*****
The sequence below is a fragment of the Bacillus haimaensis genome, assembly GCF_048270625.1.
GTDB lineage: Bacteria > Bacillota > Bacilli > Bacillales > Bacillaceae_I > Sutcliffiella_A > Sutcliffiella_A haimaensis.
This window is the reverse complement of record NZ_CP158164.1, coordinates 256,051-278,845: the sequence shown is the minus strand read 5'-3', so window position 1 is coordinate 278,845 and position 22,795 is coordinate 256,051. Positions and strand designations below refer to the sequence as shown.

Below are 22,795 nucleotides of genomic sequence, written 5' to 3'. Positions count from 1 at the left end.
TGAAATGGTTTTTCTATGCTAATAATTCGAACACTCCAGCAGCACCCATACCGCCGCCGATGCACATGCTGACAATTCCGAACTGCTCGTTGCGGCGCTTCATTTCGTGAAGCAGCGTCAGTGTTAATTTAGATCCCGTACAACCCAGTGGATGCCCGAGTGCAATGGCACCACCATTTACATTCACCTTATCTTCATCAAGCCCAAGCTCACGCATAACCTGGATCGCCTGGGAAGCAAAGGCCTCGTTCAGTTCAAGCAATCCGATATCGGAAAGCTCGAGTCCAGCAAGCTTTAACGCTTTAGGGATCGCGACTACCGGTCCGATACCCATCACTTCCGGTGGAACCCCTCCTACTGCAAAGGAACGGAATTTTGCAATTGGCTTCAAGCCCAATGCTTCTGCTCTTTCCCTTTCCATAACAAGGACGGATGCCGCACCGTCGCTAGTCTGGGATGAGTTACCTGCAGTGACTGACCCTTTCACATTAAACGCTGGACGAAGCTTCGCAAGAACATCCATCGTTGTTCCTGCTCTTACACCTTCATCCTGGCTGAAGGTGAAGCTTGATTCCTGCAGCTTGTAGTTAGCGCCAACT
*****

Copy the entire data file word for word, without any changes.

The sequence below is a fragment of the Bacillus haimaensis genome, assembly GCF_048270625.1.
GTDB lineage: Bacteria > Bacillota > Bacilli > Bacillales > Bacillaceae_I > Sutcliffiella_A > Sutcliffiella_A haimaensis.
This window is the reverse complement of record NZ_CP158164.1, coordinates 256,051-278,845: the sequence shown is the minus strand read 5'-3', so window position 1 is coordinate 278,845 and position 22,795 is coordinate 256,051. Positions and strand designations below refer to the sequence as shown.

Below are 22,795 nucleotides of genomic sequence, written 5' to 3'. Positions count from 1 at the left end.
TGAAATGGTTTTTCTATGCTAATAATTCGAACACTCCAGCAGCACCCATACCGCCGCCGATGCACATGCTGACAATTCCGAACTGCTCGTTGCGGCGCTTCATTTCGTGAAGCAGCGTCAGTGTTAATTTAGATCCCGTACAACCCAGTGGATGCCCGAGTGCAATGGCACCACCATTTACATTCACCTTATCTTCATCAAGCCCAAGCTCACGCATAACCTGGATCGCCTGGGAAGCAAAGGCCTCGTTCAGTTCAAGCAATCCGATATCGGAAAGCTCGAGTCCAGCAAGCTTTAACGCTTTAGGGATCGCGACTACCGGTCCGATACCCATCACTTCCGGTGGAACCCCTCCTACTGCAAAGGAACGGAATTTTGCAATTGGCTTCAAGCCCAATGCTTCTGCTCTTTCCCTTTCCATAACAAGGACGGATGCCGCACCGTCGCTAGTCTGGGATGAGTTACCTGCAGTGACTGACCCTTTCACATTAAACGCTGGACGAAGCTTCGCAAGAACATCCATCGTTGTTCCTGCTCTTACACCTTCATCCTGGCTGAAGGTGAAGCTTGATTCCTGCAGCTTGTAGTTAGCGCCAACT